It’s May and the wet season is starting to close in with the first of the sporadic showers that break this oppressive heat of the last few weeks. I’m still here… no complaints at all as I could stay forever and never finish the work that  needs to be done, but today is the last day before heading back to Bangkok and the mayhem that awaits with the red shirt demonstrations. It’s getting tense in Bangkok now and it seems it’s only a matter of time before it erupts once and for all. Tomorrow I’m meeting up with Thar Nyunt Oo from VOA but before then we have a music video to shoot for Generation Wave for their latest single “Never Give Up”. It’s being directed by brilliant documentary film maker Mike Garrod who is over here working on a feature length documentary called “Beyond Section 10” about the lives of the soldiers in the KNLA and it’s excellent – you can see a clip here.

Click HERE to view all the images from the video.

Last night Mike shot the night scene in a quiet part of the backstreets of Mae Sot and with the many helping hands of fellow GW members holding smoke machines, revving bikes and shining spotlights, lead rappers 9KT and MK got the video got off to a great start. Today however was a different matter as trying to shoot in broad daylight without drawing too much attention to themselves would prove challenging – naturally they have to keep their identities hidden and wearing masks and covering up was tricky in the searing heat. We moved form the market and side streets to a set up at the AAPP office where they were filmed as political prisoners in the AAPP museum’s replica prison cell (there are 21 members of GW in prison at the moment). The final scenes were shot late into the night back at the safe house and the video was wrapped, full of political messages against the regime and reinforcing Generations Wave’s message to “Never Give Up”.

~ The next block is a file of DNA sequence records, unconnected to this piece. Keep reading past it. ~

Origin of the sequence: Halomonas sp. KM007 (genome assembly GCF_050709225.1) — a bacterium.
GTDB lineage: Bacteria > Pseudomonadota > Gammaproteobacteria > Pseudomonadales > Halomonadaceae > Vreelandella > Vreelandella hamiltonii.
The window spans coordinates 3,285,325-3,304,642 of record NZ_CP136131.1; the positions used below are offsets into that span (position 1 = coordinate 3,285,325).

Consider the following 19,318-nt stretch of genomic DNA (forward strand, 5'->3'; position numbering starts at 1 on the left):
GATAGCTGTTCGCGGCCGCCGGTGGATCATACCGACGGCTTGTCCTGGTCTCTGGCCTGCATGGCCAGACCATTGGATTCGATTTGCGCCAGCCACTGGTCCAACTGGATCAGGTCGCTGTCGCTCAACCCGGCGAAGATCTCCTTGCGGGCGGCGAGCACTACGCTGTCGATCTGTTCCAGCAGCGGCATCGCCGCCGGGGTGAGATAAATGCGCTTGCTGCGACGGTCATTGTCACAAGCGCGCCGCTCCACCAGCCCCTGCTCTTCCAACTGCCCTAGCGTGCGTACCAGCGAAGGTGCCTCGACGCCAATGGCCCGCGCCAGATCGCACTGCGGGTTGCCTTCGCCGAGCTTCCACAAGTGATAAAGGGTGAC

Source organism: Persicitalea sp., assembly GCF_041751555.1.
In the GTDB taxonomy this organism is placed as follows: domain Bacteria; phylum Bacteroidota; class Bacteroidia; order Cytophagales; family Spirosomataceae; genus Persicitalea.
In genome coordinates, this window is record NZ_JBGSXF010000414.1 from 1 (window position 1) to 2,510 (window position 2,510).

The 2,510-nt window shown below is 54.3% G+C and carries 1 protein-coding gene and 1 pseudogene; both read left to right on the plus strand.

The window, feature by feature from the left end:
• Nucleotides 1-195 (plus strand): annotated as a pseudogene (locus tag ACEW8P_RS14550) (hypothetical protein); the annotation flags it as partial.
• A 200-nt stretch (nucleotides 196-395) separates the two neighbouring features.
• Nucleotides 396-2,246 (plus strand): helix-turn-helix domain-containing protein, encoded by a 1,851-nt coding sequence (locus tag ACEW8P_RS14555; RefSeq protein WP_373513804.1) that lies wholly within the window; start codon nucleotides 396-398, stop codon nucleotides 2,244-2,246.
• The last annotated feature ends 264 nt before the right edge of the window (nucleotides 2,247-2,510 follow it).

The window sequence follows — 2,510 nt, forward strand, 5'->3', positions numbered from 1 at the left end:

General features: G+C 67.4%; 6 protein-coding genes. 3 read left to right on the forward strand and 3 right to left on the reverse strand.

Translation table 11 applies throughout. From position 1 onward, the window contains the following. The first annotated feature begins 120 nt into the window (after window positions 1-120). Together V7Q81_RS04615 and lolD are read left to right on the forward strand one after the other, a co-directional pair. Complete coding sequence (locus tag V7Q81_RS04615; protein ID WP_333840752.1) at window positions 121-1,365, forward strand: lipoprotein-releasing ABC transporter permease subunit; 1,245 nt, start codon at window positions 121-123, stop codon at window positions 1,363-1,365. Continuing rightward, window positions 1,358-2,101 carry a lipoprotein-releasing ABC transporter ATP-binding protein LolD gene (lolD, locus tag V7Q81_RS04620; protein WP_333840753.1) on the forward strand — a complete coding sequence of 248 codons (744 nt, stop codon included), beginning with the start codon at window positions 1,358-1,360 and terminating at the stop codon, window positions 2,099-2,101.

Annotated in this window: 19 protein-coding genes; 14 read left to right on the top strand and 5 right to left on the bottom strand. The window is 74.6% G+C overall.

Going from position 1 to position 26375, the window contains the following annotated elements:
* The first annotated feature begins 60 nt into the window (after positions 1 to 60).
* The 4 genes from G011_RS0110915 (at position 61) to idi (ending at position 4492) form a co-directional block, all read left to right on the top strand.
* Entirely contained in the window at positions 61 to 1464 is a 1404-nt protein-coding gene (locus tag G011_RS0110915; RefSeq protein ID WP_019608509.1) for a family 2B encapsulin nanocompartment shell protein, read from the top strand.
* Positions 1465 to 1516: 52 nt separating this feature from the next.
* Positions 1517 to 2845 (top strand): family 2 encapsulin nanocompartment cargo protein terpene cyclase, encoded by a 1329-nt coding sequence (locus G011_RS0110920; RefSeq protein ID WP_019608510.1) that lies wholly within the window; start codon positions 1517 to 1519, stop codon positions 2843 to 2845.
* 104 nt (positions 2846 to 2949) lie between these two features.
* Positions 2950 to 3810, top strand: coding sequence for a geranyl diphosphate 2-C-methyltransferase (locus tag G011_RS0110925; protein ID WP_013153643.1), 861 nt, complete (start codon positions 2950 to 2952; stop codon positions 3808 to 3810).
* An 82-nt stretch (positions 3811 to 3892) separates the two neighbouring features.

In between scenes I had to dash around not only saying my final goodbyes and making final plans but also managed one last portrait for the campaign – a brave man indeed and that’s all I can say about him. It’s hard to believe that six weeks or so have finally come to an end already but it’s been so successful and things are very nicely set up to make a big impact with Amnesty International back in the UK who are getting right behind this campaign in a big way. A final beer at Aiya with friends before leaving on the night bus to Bangkok and a chance meeting with Wai Moe who is in town – great to see him and to catch up. I feel sad to be leaving now but it’s a perfect sign to depart with because that’s exactly what this work is all about. Even though I’m leaving, in spirit I am not, for no matter where we are in the world “Though imprisoned they are everywhere with us”.